It was really rough on us, especially in the beginning, because my stepkids were 23 months old triplets, and my kids were 15, 14, and 8. Within a year of blending our family together we were blessed with a beautiful little girl of our own. I was raising 4 babies under the age of 3, full-time, by myself. My husband had a two hour commute every day, so I did most of the parenting of the 7 children.

    I had 4 babies in diapers, and I breastfeed our daughter for the first year. It was really challenging, and difficult for me, but I stuck it out, and I did the best I could.

    I cannot understand how a mother could walk away from her children, nor can I understand how a mother could agree to be a part-time mother.

    I believe father’s are very important in children’s lives.

    With that being said, it is the *mother* that carries the baby around inside of them for 9 months. We feel the baby kick from inside of our bodies, we feel the baby hiccup, we attend monthly prenatal appointments, we take prenatal vitamins every day to nourish the baby growing inside of us, we have 9 months to adjust to the idea of being a parent, and we carry that reminder around with us 24/7 for 9 months. There is that connection and bond with our baby before we even see our little one’s face for the first time.

    It is a blessing to be a parent. Not everyone is blessed enough to be a parent.

    So, I cannot ever understand how a mother could have a baby, and willingly agree to be a non-custodial mother. I would never agree to miss out on seeing my child walk for the first time, or miss hearing my child say “Mama” for the first time, or any of the other wonderful things a mother witnesses while raising their child.

    I know mother’s that had to work to help support their families, and they had no choice but to miss out on some of their child’s *firsts*, but a mother that willingly agrees to missing out on the special milestones in their child’s lives, or agrees to being a non-custodial parent doesn’t make any sense to me.

    When they say how hard it is for them to be a non-custodial parent, their comments puzzle me. It’s even harder to do the daily work, and raise them for 18 years. The hard part is getting up at night, changing all of the diapers, soothing a crying baby or little one, dealing with the daily tantrums, struggling through the terrible twos and/or the terrible threes, potty training, cleaning up the daily messes, making the children breakfast, lunch and dinner, giving the kids daily snacks, bandaging up the endless boo-boos, giving the children daily baths, brushing the children’s teeth twice a day, being responsible for the children every minute of the day, keeping the kids safe, listening to the ongoing noise, teaching the children good manners, instilling values, teaching them to be responsible human beings, day in and day out, etc….that’s the hard part.

    Being a mother is a verb, not just a noun.

    If you’re a drug addict, you get help immediately, and you clean up your life. If you are an alcoholic, you attend AA, and you work the 12 steps. If you have emotional problems, you get evaluated, and you seek treatment.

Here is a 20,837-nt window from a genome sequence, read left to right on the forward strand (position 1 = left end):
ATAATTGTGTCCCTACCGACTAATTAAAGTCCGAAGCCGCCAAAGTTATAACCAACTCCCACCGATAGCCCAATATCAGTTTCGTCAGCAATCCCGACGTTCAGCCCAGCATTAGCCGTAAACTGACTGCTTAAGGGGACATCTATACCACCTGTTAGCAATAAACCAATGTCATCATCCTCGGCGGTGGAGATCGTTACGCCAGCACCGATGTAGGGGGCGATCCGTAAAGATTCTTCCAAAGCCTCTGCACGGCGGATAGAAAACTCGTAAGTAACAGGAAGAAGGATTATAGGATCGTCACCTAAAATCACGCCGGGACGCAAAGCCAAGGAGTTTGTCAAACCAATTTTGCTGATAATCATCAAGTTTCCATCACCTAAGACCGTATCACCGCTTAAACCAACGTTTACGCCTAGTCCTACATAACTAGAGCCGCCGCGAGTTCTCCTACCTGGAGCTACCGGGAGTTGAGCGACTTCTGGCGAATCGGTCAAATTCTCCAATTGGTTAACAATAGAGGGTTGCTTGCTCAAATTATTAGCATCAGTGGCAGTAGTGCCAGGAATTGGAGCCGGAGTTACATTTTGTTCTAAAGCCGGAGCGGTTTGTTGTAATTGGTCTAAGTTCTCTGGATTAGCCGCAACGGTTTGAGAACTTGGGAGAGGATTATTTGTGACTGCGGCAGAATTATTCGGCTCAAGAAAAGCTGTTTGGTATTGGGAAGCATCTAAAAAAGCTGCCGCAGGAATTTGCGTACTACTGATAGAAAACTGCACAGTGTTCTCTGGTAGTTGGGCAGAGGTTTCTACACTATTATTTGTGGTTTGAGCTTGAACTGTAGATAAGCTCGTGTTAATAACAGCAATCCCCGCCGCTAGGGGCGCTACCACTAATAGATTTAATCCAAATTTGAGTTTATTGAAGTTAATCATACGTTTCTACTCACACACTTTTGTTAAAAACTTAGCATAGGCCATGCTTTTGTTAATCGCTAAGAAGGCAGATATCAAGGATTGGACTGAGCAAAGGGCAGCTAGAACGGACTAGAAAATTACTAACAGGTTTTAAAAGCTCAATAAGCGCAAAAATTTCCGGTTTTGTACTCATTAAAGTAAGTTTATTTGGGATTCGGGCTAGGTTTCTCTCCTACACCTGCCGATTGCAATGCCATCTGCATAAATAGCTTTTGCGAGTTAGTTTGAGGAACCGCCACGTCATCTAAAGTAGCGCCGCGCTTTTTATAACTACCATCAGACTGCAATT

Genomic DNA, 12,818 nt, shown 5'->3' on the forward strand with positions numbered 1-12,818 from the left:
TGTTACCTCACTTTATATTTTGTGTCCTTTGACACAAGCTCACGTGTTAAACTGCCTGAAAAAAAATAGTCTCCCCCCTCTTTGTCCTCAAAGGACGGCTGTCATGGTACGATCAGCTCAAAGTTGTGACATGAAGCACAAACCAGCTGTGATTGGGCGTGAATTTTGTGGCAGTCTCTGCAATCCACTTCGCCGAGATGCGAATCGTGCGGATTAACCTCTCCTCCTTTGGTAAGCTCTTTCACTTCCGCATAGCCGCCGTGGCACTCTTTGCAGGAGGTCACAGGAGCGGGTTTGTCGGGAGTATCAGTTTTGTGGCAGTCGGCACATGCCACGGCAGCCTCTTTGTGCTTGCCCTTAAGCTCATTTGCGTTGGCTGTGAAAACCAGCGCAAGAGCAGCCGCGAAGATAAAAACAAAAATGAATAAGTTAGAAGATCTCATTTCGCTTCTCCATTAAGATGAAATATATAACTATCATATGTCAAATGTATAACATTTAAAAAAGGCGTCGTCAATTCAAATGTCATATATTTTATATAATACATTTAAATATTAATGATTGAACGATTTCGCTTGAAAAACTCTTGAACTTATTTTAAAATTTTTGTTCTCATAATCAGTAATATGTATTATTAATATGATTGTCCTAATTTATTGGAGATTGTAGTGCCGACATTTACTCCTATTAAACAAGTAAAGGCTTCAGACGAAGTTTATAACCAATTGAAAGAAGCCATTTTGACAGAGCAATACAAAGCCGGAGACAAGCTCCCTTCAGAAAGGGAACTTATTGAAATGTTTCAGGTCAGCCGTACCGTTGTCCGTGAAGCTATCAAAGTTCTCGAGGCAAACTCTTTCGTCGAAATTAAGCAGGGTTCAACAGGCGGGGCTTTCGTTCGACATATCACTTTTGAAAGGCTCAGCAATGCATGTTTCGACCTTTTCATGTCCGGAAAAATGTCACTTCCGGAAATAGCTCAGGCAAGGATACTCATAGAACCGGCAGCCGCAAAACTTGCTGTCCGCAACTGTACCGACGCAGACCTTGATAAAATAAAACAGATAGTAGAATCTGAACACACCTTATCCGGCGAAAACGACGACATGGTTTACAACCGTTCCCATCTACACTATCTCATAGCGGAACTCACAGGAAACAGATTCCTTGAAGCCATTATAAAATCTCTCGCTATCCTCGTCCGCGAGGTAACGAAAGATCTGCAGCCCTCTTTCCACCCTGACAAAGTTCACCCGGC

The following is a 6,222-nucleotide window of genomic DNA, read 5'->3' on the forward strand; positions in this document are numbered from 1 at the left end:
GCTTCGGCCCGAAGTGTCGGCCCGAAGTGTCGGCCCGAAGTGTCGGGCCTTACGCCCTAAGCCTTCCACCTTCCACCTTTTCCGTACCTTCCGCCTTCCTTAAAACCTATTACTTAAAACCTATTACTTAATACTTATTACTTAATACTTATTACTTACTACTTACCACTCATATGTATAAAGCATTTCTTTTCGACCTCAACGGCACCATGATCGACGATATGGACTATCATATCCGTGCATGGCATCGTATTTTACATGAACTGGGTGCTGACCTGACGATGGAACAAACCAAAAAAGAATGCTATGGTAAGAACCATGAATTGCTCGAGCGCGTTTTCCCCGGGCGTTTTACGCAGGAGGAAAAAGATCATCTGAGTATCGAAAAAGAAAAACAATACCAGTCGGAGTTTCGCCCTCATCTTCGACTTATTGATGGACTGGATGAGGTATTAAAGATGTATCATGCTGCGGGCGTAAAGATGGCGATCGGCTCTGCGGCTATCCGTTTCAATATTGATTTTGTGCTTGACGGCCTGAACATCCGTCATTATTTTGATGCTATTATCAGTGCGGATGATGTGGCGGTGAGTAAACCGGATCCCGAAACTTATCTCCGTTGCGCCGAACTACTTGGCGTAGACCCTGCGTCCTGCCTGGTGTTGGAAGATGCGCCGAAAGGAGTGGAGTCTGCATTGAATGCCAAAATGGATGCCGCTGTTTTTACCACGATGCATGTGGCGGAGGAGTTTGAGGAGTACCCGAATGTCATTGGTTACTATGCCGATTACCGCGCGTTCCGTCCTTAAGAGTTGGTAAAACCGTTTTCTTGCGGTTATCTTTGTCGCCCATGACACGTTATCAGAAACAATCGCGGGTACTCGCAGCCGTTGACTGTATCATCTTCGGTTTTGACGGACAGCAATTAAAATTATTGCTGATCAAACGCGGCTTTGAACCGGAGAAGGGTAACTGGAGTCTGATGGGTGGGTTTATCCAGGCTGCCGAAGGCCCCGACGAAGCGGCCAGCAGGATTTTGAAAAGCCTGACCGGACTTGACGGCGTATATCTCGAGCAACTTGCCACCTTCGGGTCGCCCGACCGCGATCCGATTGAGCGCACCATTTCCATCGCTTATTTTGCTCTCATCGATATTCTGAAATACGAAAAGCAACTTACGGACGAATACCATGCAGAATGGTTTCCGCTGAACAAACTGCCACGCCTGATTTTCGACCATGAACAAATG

As a mother I just don’t *get it.*

    Warmly,
    Lisa

  34. Sherrie says:

    Dr. Phil,
    I was divorced from my exhusband over 2 years ago. I was remarried last November. I have 2 children. When I was going through a divorce I had to move with my kids from our small town in Southern Utah to Salt Lake City to reside with my parents and so I could find a job to support us. My kids absolutely loved the town we lived in and were not all that happy but they were troopers and adapted. A year later, my son decided he wanted to go and live with his dad. I thought he was going for his summer visit but he never came home. Instead I got told that he wanted to stay with his dad and because he was 12 years old, in the eyes of the court system he is old enough to make that decision and there was nothing I cuold do to stop it. At that point my daughter stayed with me and my son was with his dad. That was tricky! Another year past, I got remarried. My daughter was getting ready to go into high school and she too decided she wanted to go back to the small town and live with her dad and attend school there. Again, she was 15 and was old enough to make that decision and the judge allowed it. It has been very devastating to me. But that is where they say they are happiest. There are no jobs down there for me or my new husband and so we stay in Salt Lake 3-1/2 hrs away. I see the kids as often as I can. Their schedules don’t always allow for regular visits every other weekend. A month ago, my new husband’s employer told us we had to transfer to another state or not have a job. So we have had to move even further away to Montana. What I am trying to say is that I was forced to give up custody. It didn’t matter to the judge that I didn’t think it was in their best interest to live with their dad. But because it was their choice and what they wanted and it was a place they felt the most happiest, and because they were old enough in the courts eyes to make that decision. It has nearly destroyed me to be so far away from my kids. I was a full time mother to them for 15 years and now I am in pre-emtpy nest phase and not too happy about it.
    People shouldn’t place judgement on someone without knowing the full situation. I am sure there are people out there on the outside looking in that think I must have been a terrible mom and that I didn’t fight for my kids. And they probably judge me harshly because of that. They don’t know the whole story and how much I ache to not have my kids with me every day. So don’t judge people unless you are walking in their shoes.

  35. AMANDA says: